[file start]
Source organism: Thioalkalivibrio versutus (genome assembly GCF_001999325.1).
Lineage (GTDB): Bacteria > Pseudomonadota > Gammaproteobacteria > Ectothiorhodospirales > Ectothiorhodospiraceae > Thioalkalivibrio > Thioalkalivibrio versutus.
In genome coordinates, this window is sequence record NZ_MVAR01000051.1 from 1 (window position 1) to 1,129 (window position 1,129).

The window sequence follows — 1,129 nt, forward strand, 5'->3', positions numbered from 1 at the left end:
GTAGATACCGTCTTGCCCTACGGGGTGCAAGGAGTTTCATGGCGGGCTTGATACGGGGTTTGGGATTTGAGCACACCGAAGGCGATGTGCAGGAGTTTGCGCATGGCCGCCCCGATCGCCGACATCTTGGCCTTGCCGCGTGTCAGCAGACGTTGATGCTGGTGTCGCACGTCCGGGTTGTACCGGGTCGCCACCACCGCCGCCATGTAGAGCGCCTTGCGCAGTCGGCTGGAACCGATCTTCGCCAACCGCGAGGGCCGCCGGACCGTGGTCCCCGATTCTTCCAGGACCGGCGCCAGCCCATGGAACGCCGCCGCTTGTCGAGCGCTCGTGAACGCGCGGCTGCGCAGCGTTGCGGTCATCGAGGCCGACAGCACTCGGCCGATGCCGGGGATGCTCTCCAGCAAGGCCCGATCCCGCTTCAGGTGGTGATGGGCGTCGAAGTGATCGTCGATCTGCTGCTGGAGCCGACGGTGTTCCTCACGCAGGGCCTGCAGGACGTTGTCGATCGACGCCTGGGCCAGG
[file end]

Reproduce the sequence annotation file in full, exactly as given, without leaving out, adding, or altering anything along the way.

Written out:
Source organism: Thioalkalivibrio versutus (genome assembly GCF_001999325.1).
Lineage (GTDB): Bacteria > Pseudomonadota > Gammaproteobacteria > Ectothiorhodospirales > Ectothiorhodospiraceae > Thioalkalivibrio > Thioalkalivibrio versutus.
In genome coordinates, this window is sequence record NZ_MVAR01000051.1 from 1 (window position 1) to 1,129 (window position 1,129).

The window sequence follows — 1,129 nt, forward strand, 5'->3', positions numbered from 1 at the left end:
GTAGATACCGTCTTGCCCTACGGGGTGCAAGGAGTTTCATGGCGGGCTTGATACGGGGTTTGGGATTTGAGCACACCGAAGGCGATGTGCAGGAGTTTGCGCATGGCCGCCCCGATCGCCGACATCTTGGCCTTGCCGCGTGTCAGCAGACGTTGATGCTGGTGTCGCACGTCCGGGTTGTACCGGGTCGCCACCACCGCCGCCATGTAGAGCGCCTTGCGCAGTCGGCTGGAACCGATCTTCGCCAACCGCGAGGGCCGCCGGACCGTGGTCCCCGATTCTTCCAGGACCGGCGCCAGCCCATGGAACGCCGCCGCTTGTCGAGCGCTCGTGAACGCGCGGCTGCGCAGCGTTGCGGTCATCGAGGCCGACAGCACTCGGCCGATGCCGGGGATGCTCTCCAGCAAGGCCCGATCCCGCTTCAGGTGGTGATGGGCGTCGAAGTGATCGTCGATCTGCTGCTGGAGCCGACGGTGTTCCTCACGCAGGGCCTGCAGGACGTTGTCGATCGACGCCTGGGCCAGG